Well I’ve moved into Romans. It’s not my favorite book of the Bible, mostly because it contains a lot of heady stuff and you have Paul writing things like, “I do not understand what I do. For what I want to do I do not do, but what I hate I do…What I do is not the good I want to do; no, the evil I do not want to do – this I keep on doing.”
But anyway, here I am, and if you’re with me on the two-year Bible reading plan, maybe you’re here too. And maybe you found yourself breezing right on through the second half of Romans 1 this week like I did, thinking it wasn’t really for you. An easy assumption to make. I mean, Paul basically opens with a whole section about God’s wrath, starting out with warnings about general wickedness before transitioning into big-ticket items like idolatry and sexual perversion. (Interesting that he lumps “disobedience to your parents” in with murder, depravity, deceit, and ruthlessness…but that’s a blog for another day. Or maybe it’s a verse you want to write out and put on your kid’s pillow tonight.)
So, there I was, skimming along through Paul’s litany of sin (and feeling pretty good since I wasn’t one of “those perverts”) when – kind of like what I imagine it must feel like to get hit in the head with a hammer (which has never happened to me) or with a soccer ball while you watched your kid’s game (which has) – a verse practically jumped up and bit me. Romans 1:21 says, Although they knew God, they neither glorified him as God nor gave thanks to him, but their thinking became futile and their foolish hearts were darkened.
I know God, but how many times have I failed to give him the credit or glory he deserves? How often have I neglected to thank him for what he is doing (or what he has already done)? And how easy it has been, during those times, to slip into futile thinking:
This circumstance will never change.
It’s all up to me – and I don’t have what it takes.
This whole relationship/job/situation is hopeless…I’m just so tired…What if I fail?
And where is God, anyway?
I’ve lost count of the times thoughts like these have pitched their tents in my head. And each time they do, I can almost feel my heart grow a little darker.
Hold that thought because, on a happier note (thank goodness!), today is 8/28. I’ve paid attention to this date for years, ever since my friend Lisa (whose birthday it is) told me that she loved her birthday, since it always reminded her of Romans 8:28.
If you know only one line from the whole book of Romans, chances are it’s that one: And we know that in all things God works for the good of those who love him, who have been called according to his purpose. People love Romans 8:28. And it’s easy to see why. Who wouldn’t want to stake their hope in the fact that, regardless of how bad things might look right now, God is at work, and his plan is to make everything turn out for our good?
Lisa believes that. Coming from her, it’s a belief that carries some solid weight, ‘cuz it’s born of experience, as well as faith. Three years ago, Lisa was a 48-year-old marathon runner and a successful attorney who racked up the victories on the pavement and in the courtroom. She was also a loving wife and the mother of two almost-grown boys. And then the stroke happened.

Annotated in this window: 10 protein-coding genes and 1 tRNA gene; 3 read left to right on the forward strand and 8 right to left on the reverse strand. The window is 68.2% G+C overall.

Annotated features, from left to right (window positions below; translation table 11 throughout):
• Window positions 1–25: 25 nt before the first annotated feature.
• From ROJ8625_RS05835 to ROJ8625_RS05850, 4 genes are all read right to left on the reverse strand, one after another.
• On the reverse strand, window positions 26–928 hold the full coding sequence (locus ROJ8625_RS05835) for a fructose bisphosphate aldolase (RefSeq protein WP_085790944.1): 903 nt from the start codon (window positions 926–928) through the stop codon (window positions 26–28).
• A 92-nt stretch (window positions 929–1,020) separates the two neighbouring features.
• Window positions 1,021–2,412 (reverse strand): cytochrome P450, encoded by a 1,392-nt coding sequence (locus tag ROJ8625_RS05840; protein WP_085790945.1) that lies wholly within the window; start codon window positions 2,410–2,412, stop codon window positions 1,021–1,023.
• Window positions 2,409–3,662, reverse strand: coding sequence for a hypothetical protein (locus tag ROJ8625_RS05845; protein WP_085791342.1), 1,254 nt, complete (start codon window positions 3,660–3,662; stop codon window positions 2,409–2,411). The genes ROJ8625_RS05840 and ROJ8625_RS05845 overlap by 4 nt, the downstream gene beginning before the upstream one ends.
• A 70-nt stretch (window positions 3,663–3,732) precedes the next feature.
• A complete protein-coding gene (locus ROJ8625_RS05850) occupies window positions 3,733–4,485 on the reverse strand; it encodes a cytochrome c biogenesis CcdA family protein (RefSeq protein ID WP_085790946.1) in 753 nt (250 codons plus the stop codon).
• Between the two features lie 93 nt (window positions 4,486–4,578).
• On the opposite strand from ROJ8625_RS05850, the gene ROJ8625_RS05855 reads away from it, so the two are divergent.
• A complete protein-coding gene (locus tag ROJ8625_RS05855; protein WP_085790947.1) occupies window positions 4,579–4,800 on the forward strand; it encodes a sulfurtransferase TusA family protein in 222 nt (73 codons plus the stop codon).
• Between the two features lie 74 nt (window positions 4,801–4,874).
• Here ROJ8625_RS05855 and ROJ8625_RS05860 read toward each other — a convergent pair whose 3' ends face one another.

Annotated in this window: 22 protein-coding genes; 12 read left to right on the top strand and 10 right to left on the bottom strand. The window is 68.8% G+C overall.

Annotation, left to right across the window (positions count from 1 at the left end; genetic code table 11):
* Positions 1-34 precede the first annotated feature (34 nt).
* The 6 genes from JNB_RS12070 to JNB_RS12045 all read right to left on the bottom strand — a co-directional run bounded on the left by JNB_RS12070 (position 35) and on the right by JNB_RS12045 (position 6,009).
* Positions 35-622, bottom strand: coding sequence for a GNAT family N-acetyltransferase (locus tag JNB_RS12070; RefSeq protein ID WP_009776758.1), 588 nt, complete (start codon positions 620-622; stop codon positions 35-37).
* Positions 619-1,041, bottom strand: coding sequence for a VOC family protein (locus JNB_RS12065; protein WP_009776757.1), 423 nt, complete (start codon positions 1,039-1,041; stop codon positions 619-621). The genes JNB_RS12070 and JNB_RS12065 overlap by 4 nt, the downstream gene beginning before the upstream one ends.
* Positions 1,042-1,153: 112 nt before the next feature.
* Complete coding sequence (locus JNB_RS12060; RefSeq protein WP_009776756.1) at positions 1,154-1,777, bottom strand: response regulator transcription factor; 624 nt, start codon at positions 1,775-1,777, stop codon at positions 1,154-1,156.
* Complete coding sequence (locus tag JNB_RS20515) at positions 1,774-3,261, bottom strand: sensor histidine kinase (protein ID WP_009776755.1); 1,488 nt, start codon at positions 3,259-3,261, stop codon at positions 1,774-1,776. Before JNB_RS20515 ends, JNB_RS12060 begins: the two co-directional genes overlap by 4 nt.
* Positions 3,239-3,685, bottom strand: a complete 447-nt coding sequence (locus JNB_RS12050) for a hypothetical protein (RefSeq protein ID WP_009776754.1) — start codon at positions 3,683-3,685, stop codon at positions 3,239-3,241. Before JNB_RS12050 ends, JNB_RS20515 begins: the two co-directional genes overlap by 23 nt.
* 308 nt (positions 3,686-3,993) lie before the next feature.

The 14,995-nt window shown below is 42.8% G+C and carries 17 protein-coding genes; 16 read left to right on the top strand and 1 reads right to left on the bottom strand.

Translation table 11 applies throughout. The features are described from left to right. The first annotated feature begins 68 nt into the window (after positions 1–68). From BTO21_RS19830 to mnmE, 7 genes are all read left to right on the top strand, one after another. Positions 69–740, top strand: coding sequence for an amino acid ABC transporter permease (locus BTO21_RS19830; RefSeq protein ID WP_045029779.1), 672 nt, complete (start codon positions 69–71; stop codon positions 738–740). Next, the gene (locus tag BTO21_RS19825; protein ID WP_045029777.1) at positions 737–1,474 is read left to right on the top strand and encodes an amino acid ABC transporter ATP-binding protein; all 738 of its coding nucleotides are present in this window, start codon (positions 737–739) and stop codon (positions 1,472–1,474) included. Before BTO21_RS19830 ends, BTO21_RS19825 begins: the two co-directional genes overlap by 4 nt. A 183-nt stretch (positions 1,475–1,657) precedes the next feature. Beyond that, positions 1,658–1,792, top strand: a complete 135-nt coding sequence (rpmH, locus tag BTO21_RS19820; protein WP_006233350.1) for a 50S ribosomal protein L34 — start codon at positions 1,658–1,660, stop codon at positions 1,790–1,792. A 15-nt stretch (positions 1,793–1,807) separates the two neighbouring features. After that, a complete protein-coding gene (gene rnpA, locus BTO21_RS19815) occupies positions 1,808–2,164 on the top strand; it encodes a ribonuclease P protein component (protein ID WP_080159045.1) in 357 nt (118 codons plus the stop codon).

It was massive, and what followed was a horrific brain bleed that had doctors bracing her family for the worst. But if Romans 8:28 was ever going to be proved true in Lisa’s life, the time was then, and God did a miracle. Against all odds, Lisa lived. And against all odds (and after an incredibly challenging journey that has involved all of the stuff you hope never, ever happens to someone you love), she walked into her own birthday party this year.
And it was quite a celebration. Not in the way you might think – there were no balloons or dancing cows or whatever it is that people feel like they need nowadays. It was just a handful of Lisa’s friends, gathered on someone’s screened porch for a casual supper, talking and laughing the way that girls do. And, during the course of conversation, Lisa made a profound admission:
“I try to find one thing each day to be thankful for,” she said. “I think about that thing, and I thank God.”
Wow. Romans 1:21 wasn’t even on Lisa’s radar, but in that one simple statement, she gave me hope. She turned the equation inside out, offering the antidote to a darkened heart. It’s gratitude, and a readiness to shine the spotlight on God. When we acknowledge his provision – living out verses like Romans 8:28, trusting in his power and his love even when we can’t see how he will work – the futile thoughts don’t have a chance to take root. And even if it’s just one thing to be thankful for each day, it’s a start.
So thank you, Lisa. Thank you for being a woman of faith, for reorienting my perspective, and for giving me a reason to be grateful (even for the tricky parts in Romans). Happy birthday!